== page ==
In Archdale, North Carolina, "power of attorney" refers to a number of different legal arrangements. However, the various systems which fall under the umbrella of that term have one thing in common: if somebody grants power of attorney to somebody else, the person with power of attorney is authorized to make specific decisions on behalf of the person who granted it. There are many reasons why a person might want to grant this power to another, but it frequently granted in contemplation of the possibility that the grantor might become unable to express his or her wishes due to some form of incapacity.
The principal is able to dictate the precise scope of the attorney-in-fact's authority. If you are giving someone power of attorney, you're probably planning on giving it to a close friend, family member, or life partner. The exact scope of the power is up to you, and will depend on what your goals are.
If you have a strong preference with respect to end-of-life care, but worry that you might be unable to express your wishes when the time comes, you may want to give a family member the legal authority to make such choices for you, if necessary. Of course, the power you grant them should be precisely limited to medical decisions, if that's all you want them to be able to decide. It should further clearly state that this power will not really vest until and unless you actually become incapacitated. For reasons that should be obvious, you should only give this power to a person you trust.
Occasionally, you can find pre-printed forms in Archdale, North Carolina permitting you to easily draft a power of attorney document. In some cases, this may be all you need. These forms already have the basics of such an agreement committed to writing. All you and the other party have to do is fill in the blanks, per the instructions, and possibly have the forms notarized.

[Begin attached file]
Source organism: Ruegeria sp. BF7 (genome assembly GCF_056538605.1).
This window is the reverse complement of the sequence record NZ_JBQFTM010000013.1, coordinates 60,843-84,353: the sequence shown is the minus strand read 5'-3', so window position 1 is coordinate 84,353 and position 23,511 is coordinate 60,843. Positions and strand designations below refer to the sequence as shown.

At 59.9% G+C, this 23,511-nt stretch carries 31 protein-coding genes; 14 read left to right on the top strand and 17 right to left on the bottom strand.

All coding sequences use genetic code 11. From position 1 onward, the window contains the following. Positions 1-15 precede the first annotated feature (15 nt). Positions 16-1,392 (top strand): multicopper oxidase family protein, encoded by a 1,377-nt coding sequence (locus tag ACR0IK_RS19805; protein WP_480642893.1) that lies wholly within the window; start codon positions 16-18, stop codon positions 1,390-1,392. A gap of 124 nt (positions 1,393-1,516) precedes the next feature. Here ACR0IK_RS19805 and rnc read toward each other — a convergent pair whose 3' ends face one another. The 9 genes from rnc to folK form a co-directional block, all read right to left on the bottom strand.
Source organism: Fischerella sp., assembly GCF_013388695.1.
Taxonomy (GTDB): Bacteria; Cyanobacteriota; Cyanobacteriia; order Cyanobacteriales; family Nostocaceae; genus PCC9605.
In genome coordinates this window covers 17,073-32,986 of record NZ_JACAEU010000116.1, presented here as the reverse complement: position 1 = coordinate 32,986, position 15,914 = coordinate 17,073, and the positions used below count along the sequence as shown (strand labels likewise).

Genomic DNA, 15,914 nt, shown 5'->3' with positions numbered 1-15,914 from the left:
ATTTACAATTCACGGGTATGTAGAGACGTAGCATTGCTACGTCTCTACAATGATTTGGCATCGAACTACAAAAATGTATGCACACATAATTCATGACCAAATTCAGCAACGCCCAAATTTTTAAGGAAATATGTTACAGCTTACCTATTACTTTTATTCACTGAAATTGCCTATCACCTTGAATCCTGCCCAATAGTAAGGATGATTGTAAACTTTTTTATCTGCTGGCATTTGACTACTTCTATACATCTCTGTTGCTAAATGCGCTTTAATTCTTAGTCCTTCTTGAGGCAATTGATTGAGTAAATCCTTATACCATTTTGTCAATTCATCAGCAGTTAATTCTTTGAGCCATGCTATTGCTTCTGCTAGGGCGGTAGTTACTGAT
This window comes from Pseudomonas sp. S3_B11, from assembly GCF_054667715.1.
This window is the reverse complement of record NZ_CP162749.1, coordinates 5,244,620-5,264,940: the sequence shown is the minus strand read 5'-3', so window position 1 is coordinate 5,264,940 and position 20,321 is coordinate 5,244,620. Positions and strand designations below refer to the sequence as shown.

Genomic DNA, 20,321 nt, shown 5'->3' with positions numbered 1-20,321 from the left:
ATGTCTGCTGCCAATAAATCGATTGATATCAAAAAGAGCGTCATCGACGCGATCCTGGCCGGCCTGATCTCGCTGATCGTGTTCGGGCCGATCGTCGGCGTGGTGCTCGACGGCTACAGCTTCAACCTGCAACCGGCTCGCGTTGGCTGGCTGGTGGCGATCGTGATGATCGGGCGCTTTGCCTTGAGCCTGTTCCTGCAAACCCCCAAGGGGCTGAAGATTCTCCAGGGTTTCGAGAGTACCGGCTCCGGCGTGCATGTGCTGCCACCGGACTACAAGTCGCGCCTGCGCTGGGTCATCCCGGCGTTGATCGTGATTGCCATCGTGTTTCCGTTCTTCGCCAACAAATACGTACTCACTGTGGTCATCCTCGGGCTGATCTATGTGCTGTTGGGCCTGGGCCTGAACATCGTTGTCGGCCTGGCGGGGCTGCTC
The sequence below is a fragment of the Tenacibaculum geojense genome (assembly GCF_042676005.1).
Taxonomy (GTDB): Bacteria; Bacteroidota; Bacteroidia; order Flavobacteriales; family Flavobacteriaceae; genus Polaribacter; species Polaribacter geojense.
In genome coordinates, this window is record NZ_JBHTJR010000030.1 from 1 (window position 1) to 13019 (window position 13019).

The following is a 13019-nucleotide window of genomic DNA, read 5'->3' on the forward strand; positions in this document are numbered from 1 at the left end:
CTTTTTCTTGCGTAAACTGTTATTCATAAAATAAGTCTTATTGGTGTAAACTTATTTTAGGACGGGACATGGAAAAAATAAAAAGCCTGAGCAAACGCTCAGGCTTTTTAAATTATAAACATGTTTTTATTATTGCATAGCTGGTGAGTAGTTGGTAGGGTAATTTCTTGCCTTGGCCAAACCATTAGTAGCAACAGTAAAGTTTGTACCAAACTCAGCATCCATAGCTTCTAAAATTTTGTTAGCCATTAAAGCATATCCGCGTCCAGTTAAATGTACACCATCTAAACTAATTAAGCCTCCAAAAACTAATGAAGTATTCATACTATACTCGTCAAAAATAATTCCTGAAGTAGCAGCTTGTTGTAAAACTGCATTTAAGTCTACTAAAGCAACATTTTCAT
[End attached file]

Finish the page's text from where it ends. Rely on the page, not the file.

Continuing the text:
Types of Power of Attorney Arrangements in Archdale, North Carolina
In Archdale, North Carolina, power of attorney can take three main forms. They are as follows:
1. Limited power of attorney - limited power of attorney gives the attorney-in-fact the power to act on your behalf on a single issue, in a single transaction. For instance, if you are purchasing a house in another state, you may wish to grant limited power of attorney to a friend or relative who lives in that state, so they can sign all of the appropriate documents on your behalf, so you don't have to incur travel expenses. For obvious reasons, you should only grant this authority to someone you trust. Once the transaction is complete, the power of attorney automatically disappears.
2. Durable power of attorney - unlike limited power of attorney, discussed above, this does not automatically expire, though the principal can stop it at any time. It is normally not limited to a single transaction, either. Rather, it covers a broader subject matter, though it still has limits. For instance, you could give someone durable power of attorney to make medical decisions for you, but they would only be authorized to act in that context.
3. Springing power of attorney - this is close to durable power of attorney, but the power is conditional. That is, it does not take effect unless some certain event takes place. This event can be anything. Most commonly, however, the agreement authorizes the attorney-in-fact to make important medical and financial decisions for the principal, only in the event that the principal becomes incapacitated. However, there are sometimes disagreements over whether or not a person is really "incapacitated" to the point that the power of attorney has been triggered. This can lead to a court of law having to determine the issue.
Can a Archdale, North Carolina Lawyer Help?
Because there are sometimes difficult issues involved in setting up power of attorney in Archdale, North Carolina, you should consult with a lawyer beforehand. You can tell the lawyer all of the relevant details about your individual situation, and your goals, and he or she will be able to advise you on the best course of action.